Sasha's reasonable opening premise is that justices rely on a small number of schools because they have limited time and incomplete information. It's clear that judges are already using a variety of means, such as insisting on prior clerkships and looking at prospects with a longer amount of actual legal experience, to reduce the "incomplete information" problem. And we might also view all of this as a form of reducing search costs--specifically, reducing them by making other people, such as feeder judges and law firms, put in the time and work of finding and training the folks who eventually end up spending a year or two on First Street. My suggestions involve giving new search criteria to lower court judges, clerkship selection committees, and legal employers, and insisting that they maintain the same quality level but look more widely. I am thus also suggesting that all these delegates be given a more demanding and time-consuming job than the one they currently do. But I'm not sure why this is a problem. Or, to be more accurate, I'm not sure why it's my problem, or the justices' problem. They are apparently already quite content to ask others to work hard on their behalf. Asking others to work even harder on their behalf does not seem like much of a stretch, especially in light of the fact that many of those people might agree with the goal of enhancing educational diversity in the Supreme Court clerkship population. Indeed, as is often the case with bureaucratic institutions--and this is essentially what we're talking about here--those subordinates might be eager to increase clerkship educational diversity, and welcome the instruction from the delegating justice to do so, even if that entails additional work. Sometimes the reason something doesn't happen in an institution is that everyone wants it to happen and is willing to work harder to see it happen, but everyone is waiting for a first mover.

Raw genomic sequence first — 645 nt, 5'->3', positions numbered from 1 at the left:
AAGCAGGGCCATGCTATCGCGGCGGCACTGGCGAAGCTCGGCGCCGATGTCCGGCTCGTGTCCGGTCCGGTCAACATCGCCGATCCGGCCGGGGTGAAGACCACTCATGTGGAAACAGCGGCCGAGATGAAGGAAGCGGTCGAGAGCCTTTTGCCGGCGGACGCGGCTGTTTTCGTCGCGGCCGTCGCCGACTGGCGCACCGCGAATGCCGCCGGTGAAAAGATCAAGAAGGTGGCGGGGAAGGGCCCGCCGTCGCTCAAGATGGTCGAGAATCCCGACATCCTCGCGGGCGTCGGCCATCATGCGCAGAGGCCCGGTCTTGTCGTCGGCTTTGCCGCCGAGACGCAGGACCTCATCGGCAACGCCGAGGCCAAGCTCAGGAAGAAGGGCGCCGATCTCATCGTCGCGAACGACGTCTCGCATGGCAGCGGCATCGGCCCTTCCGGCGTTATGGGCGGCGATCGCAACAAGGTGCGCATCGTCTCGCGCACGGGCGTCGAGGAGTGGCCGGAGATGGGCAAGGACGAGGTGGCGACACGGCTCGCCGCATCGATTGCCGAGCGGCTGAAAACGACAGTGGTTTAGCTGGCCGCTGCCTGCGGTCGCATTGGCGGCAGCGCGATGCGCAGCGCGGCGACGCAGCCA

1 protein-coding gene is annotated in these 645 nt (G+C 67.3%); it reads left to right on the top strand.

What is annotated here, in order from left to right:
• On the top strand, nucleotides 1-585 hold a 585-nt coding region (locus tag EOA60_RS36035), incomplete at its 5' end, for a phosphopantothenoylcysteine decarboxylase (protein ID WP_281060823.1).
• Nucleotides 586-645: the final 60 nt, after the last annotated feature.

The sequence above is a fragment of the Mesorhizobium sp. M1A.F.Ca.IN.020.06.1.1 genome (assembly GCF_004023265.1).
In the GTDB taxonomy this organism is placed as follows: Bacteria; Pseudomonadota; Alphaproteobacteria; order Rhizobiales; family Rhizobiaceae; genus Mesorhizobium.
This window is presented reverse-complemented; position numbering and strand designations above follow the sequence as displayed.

But let's say that's not the case. Let's say the justice's delegates would rather look only at usual-suspect schools, or would rather not incur additional search costs. Let's say the justice wants educational diversity but, to do so, is going to have to make others suffer more, lose more time given over to the task of ensuring it, and perhaps even lose some of her own already-limited time and have a more unpleasant life as a justice. My answer is roughly the same: So what? The burden on those delegates sure ain't my problem, and it doesn't seem like much to suffer for the pleasure and privilege of serving as a delegate. In some cases, it's a burden the delegate ought to be taking on anyway. Elite law firms or government offices, for instance, may prefer to look at only a few schools when hiring, but I think that's a lousy preference and they should be pushed to alter it. Just as institutional clients are increasingly demanding that law firms hire and staff their cases for diversity, and in doing so may alter those firms' hiring practices despite settled and perhaps lazy habits, so the justices' insistence on educational diversity in the serious-prospect clerk pool can do the same--for firms, for elite government legal offices, and for lower court judges, especially those "feeder" judges who enjoy holding and passing along the keys to the kingdom. As for the justices themselves, if the reason judges run to Harvard and Yale for their clerks is to save time in a crowded schedule, one answer to that dilemma is: spend more time looking more broadly, suffer a more inconvenient life accordingly, and perhaps burn out more quickly. Being a Supreme Court justice is not supposed to be a pleasant job and certainly ought not be a lifetime job. And there's always another bus pulling in to the station.